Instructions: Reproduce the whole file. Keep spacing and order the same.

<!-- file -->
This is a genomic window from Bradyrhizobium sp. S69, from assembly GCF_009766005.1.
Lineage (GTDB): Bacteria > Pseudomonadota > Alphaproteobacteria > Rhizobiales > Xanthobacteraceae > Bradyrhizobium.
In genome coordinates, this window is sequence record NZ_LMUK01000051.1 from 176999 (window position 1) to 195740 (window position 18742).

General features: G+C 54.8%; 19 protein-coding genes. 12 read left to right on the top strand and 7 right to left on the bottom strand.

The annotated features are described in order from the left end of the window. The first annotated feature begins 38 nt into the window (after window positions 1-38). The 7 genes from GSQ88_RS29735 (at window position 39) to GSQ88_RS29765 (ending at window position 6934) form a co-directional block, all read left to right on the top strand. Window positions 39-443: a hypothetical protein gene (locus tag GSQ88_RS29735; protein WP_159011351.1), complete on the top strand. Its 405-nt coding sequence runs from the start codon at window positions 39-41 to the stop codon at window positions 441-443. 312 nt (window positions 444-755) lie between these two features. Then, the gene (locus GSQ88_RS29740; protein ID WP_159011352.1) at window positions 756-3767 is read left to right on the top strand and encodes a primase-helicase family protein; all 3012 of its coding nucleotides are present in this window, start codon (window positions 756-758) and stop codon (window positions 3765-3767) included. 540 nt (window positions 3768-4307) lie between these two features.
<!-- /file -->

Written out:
This is a genomic window from Bradyrhizobium sp. S69, from assembly GCF_009766005.1.
Lineage (GTDB): Bacteria > Pseudomonadota > Alphaproteobacteria > Rhizobiales > Xanthobacteraceae > Bradyrhizobium.
In genome coordinates, this window is sequence record NZ_LMUK01000051.1 from 176999 (window position 1) to 195740 (window position 18742).

General features: G+C 54.8%; 19 protein-coding genes. 12 read left to right on the top strand and 7 right to left on the bottom strand.

The annotated features are described in order from the left end of the window. The first annotated feature begins 38 nt into the window (after window positions 1-38). The 7 genes from GSQ88_RS29735 (at window position 39) to GSQ88_RS29765 (ending at window position 6934) form a co-directional block, all read left to right on the top strand. Window positions 39-443: a hypothetical protein gene (locus tag GSQ88_RS29735; protein WP_159011351.1), complete on the top strand. Its 405-nt coding sequence runs from the start codon at window positions 39-41 to the stop codon at window positions 441-443. 312 nt (window positions 444-755) lie between these two features. Then, the gene (locus GSQ88_RS29740; protein ID WP_159011352.1) at window positions 756-3767 is read left to right on the top strand and encodes a primase-helicase family protein; all 3012 of its coding nucleotides are present in this window, start codon (window positions 756-758) and stop codon (window positions 3765-3767) included. 540 nt (window positions 3768-4307) lie between these two features.